Gay marriage ban voted down at the State Fair
|Minnesota State Fair fans are not afraid of gay marriage.|
And even those people don't have a problem with gay marriage.
That's according to the results of the Minnesota House of Representatives State Fair Poll, which surveyed a record number of fairgoers on how they felt about a number of issues. The most dramatic finding in the survey was the question about the constitutional amendment that would ban gay marriage, which will hit the ballot on election day 2012.
If the State Fair is an accurate cross-section of Minnesota voters, then the gay marriage ban is going to go down, and go down hard.
The survey captured the feelings of 12,549 Minnesotans -- a record number for the volunteer poll, which relies on well-fed people walking up to a booth and requesting to fill out a piece of paper. Minnesota, you never cease to amaze us.
The survey's second question went like this:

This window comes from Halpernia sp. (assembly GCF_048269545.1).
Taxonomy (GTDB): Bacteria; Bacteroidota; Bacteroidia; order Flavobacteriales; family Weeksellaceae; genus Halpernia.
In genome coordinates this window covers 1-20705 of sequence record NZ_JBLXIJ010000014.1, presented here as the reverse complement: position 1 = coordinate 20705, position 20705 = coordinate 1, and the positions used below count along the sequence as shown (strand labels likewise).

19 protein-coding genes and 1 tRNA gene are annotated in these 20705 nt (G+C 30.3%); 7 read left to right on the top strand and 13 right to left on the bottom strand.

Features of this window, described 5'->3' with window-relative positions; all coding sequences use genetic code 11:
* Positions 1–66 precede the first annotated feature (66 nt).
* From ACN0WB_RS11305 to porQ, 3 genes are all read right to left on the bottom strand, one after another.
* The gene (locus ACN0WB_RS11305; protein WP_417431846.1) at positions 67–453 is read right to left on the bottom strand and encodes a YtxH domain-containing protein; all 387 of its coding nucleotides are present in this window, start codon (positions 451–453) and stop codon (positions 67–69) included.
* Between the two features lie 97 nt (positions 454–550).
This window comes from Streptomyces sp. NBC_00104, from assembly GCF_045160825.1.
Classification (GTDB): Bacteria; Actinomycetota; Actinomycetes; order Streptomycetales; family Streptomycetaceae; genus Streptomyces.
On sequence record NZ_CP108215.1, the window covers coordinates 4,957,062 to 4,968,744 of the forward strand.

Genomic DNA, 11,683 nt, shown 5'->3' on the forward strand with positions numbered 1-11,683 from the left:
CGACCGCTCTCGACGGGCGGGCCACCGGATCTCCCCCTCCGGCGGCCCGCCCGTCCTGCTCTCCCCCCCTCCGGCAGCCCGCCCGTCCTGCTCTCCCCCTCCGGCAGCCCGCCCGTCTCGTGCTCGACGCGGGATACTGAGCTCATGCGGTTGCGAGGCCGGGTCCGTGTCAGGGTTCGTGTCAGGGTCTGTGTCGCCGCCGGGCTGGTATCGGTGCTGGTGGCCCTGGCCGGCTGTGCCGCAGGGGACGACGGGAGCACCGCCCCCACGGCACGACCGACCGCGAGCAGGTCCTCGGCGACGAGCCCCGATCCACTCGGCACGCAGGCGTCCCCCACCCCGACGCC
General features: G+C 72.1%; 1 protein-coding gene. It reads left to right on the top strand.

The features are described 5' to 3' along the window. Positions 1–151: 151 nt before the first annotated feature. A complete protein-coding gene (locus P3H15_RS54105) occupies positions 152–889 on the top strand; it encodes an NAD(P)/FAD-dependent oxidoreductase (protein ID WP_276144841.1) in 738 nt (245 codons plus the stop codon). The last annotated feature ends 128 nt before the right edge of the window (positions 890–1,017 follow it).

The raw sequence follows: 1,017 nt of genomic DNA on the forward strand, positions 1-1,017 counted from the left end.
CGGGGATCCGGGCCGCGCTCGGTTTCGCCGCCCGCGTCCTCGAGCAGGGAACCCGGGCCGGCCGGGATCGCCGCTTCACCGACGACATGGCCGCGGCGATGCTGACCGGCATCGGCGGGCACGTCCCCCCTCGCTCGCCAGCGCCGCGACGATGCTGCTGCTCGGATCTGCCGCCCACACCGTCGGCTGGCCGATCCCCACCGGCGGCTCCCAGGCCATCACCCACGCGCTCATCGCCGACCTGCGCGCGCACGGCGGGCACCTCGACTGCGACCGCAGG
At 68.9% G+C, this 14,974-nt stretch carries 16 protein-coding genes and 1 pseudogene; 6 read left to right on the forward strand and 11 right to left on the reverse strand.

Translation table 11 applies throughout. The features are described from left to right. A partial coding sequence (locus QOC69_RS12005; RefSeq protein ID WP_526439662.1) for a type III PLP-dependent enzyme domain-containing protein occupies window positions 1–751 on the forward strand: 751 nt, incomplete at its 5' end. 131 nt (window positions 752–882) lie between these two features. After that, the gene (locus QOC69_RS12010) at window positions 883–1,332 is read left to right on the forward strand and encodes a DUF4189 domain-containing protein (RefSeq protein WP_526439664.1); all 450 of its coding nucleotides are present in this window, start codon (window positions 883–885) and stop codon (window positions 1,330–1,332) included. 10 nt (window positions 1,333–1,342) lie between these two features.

2. Should the state constitution be amended to define marriage as "only a union of one man and one woman?" This question will be on the November 2012 ballot.The answer, by a wide margin, is "No." Actually it was more like "No!"
|This is nothing to be afraid of -- now, the fried food, that you should fear.|
This is a bad sign for the state Republicans who, while wrangling with Mark Dayton over the budget, managed to pass through the amendment proposal that would ban gay marriage.
Speaking of the shutdown, only a couple State Fair poll questions had wider margins than the gay marriage ban amendment. One was a question asking whether the state should preserve funding levels to avoid another shutdown in "an upcoming biennium," an open-ended question which theoretically extends out forever. The answer, according to 69 percent of respondents, is yes, the state should just keep spending money and avoid a shutdown.
Are you listening, legislators? The shutdown was costly and embarrassing, and the State Fair says, "Never again."
The biggest margin of all was for the question, "Do you know who your state representative is?" An awe-inspiring 88 percent of respondents said "Yes."
Ah, Minnesota. How we love thee.
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